Besides its own correspondent, OAN has helped create a second star of the right-wing election fraud movement. MyPillow CEO Mike Lindell was already known before the 2020 election to be a prolific, unhinged Trump supporter, but Lindell’s delusions turned into an erratic fusillade of election lies, and -- unprecedented in television news -- the wealthy pillow CEO acquired vast swaths of OAN airtime in 2021 to zealously push his own false claims and conspiracy theories.
OAN followed the symposium and defamation suit by letting Lindell take over its evening programming on at leastthreeoccasions. In his “The Lindell Report” the businessman aired even more potentially defamatory election lies.
OAN backed voter suppression attempts nationwide
Pursuant to its whole-of-network embrace of the Big Lie, OAN gave friendly coverage to or expressed outright support of several voter suppression efforts in states all over the country.
OAN’s prime-time shows became important stops for Texas state legislators to promote Senate Bill 7, which “includes provisions to limit early voting hours, curtail local voting options and further tighten voting by mail.” On June 1, OAN’s Natalie Harp hosted GOP state Rep. Kyle Biedermann to raise concerns about “a lot of things going on against the laws” in 2020, like “drive-thru voting” and “ballots that were mailed out that shouldn’t have been mailed out.” OAN’s Dan Ball hosted state Sen. Bob Hall, who claimed that SB 7 would guard against what he called “soft fraud” by “election officials taking advantage of rules to bend them as much as they could in their favor.” According to Media Matters’ data, since December 2020, eight Texas state legislators have made at least 23 appearances on OAN prime time, many of them clustered around the SB 7 debate.
The Georgia omnibus election bill was another focal point of OAN programming, particularly since the network is also interested in fomenting an election audit in Georgia. In ostensible news segments, OAN reports called Senate Bill 202 a “voting rights bill” that is “securing integrity for future elections,” and literally laughed at the notion that anyone would take issue with these “common-sense changes.” The Justice Department filed suit against Georgia over a long list of “racially discriminatory” provisions in the law, including “the prohibition on efforts by churches and civic groups to provide food or water to persons waiting in long lines to vote.”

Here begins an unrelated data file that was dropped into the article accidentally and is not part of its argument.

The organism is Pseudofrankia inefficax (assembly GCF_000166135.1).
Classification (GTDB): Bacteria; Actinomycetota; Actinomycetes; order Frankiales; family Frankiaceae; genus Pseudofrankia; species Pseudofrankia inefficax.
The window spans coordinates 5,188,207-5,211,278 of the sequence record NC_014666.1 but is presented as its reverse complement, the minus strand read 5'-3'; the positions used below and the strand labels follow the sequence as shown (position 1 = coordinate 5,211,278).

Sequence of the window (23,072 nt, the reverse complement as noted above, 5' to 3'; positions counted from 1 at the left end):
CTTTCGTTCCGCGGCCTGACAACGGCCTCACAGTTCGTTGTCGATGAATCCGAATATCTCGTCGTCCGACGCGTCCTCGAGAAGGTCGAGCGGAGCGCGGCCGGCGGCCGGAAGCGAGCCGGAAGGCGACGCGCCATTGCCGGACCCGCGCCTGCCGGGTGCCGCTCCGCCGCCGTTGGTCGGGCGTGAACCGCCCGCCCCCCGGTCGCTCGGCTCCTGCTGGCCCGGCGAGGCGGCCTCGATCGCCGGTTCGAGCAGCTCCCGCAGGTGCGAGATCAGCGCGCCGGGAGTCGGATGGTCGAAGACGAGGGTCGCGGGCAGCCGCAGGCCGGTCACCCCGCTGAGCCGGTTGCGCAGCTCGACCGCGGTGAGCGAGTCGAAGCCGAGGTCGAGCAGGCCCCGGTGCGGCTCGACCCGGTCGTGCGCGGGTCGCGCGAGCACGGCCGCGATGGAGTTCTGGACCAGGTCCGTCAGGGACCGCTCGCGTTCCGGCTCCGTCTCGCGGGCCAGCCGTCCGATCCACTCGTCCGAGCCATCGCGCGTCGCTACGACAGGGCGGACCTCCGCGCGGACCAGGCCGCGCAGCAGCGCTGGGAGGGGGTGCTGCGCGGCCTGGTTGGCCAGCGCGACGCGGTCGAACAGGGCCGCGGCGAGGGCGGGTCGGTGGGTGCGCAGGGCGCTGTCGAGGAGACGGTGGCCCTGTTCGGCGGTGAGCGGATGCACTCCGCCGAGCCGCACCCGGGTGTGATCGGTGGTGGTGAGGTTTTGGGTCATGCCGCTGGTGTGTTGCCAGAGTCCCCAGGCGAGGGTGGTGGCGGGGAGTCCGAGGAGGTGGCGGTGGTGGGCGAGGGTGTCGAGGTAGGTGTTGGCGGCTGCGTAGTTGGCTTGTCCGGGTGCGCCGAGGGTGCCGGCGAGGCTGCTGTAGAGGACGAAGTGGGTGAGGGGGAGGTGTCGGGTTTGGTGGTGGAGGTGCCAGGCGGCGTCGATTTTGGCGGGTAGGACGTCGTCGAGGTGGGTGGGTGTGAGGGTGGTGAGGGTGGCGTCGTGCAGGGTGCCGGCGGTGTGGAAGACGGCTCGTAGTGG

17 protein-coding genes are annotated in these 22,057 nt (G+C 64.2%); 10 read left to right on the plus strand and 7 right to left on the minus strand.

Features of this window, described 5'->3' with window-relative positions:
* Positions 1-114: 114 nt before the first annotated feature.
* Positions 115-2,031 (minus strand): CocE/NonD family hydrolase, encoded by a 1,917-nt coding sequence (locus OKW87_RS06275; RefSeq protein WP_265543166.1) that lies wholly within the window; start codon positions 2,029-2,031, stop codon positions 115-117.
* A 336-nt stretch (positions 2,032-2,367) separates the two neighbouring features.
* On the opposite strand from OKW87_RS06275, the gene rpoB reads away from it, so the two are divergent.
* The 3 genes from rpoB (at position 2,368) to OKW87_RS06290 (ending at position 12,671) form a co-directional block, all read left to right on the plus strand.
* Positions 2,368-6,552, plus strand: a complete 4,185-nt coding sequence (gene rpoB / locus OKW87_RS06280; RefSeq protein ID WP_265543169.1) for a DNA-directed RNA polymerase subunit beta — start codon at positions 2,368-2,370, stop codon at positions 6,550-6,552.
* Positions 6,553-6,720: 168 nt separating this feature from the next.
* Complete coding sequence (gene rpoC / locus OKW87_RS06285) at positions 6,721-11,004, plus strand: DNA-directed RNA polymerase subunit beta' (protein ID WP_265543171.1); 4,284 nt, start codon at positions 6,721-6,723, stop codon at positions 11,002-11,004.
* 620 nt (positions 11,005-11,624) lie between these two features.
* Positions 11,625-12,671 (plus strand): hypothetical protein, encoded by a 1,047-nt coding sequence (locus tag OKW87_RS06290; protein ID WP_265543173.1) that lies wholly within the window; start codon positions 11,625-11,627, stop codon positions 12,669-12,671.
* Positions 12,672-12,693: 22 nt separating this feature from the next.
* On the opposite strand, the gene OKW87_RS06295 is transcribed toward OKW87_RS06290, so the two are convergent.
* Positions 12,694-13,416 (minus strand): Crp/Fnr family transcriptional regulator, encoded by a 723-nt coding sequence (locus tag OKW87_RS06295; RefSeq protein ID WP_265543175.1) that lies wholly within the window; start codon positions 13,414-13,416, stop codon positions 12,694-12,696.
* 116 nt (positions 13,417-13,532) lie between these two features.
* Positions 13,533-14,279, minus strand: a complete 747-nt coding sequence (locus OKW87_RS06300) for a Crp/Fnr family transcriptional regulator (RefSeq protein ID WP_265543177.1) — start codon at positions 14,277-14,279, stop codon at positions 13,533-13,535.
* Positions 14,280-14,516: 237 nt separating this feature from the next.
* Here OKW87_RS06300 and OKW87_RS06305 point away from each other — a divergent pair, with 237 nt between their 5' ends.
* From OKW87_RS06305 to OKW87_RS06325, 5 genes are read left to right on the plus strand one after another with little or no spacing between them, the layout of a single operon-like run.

OAN frequently turns to one guest in particular for Georgia political commentary: former state representative and current gubernatorial candidate Vernon Jones. According to Media Matters' data, Jones has made at least 26 appearances on OAN prime time since December 2020 -- often dedicated to promoting his campaign for governor while pushing election lies and audit attempts.
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CitationFrom the October 5, 2021, edition of OAN's Real America with Dan Ball
OAN primed its audience for more political violence
On June 23, correspondent Pearson Sharp drew widespread condemnation for an OAN segment suggesting mass executions of Democrats for supposedly stealing the election from Trump.
Declaring the 2020 election was actually “overthrown,” Sharp told his audience: “Any American involved in these efforts, from those who ran the voting machines to the very highest government officials, is guilty of treason under U.S. Code. 2381, which carries with it the penalty of death.”
Despite the unmistakable clarity of Sharp’s words, he told Talking Points Memo, “Neither I, nor OAN, are suggesting anyone should be executed,” but added, “That is for the appropriate law enforcement agencies to determine.”
Sharp’s midsummer bloodlust wasn’t much of an aberration for One America News Network. OAN guests have casually gamed out civil war scenarios on-air, and the network has aired reports accusing “retired Democrat generals” of spreading civil war allegations against Republicans, while falsely claiming “evidence indicates that it is actually the left that is at war.”
Though she did not directly suggest violence, Bobb brought in the new year by strongly denouncing the Biden administration as “fascist” and “illegitimate,” in part for having “faked an insurrection on the Capitol” and stealing the 2020 election. For a conservative steeped in Second Amendment mythology about “the tree of liberty” and “the blood of tyrants,” the dots don’t need to be connected.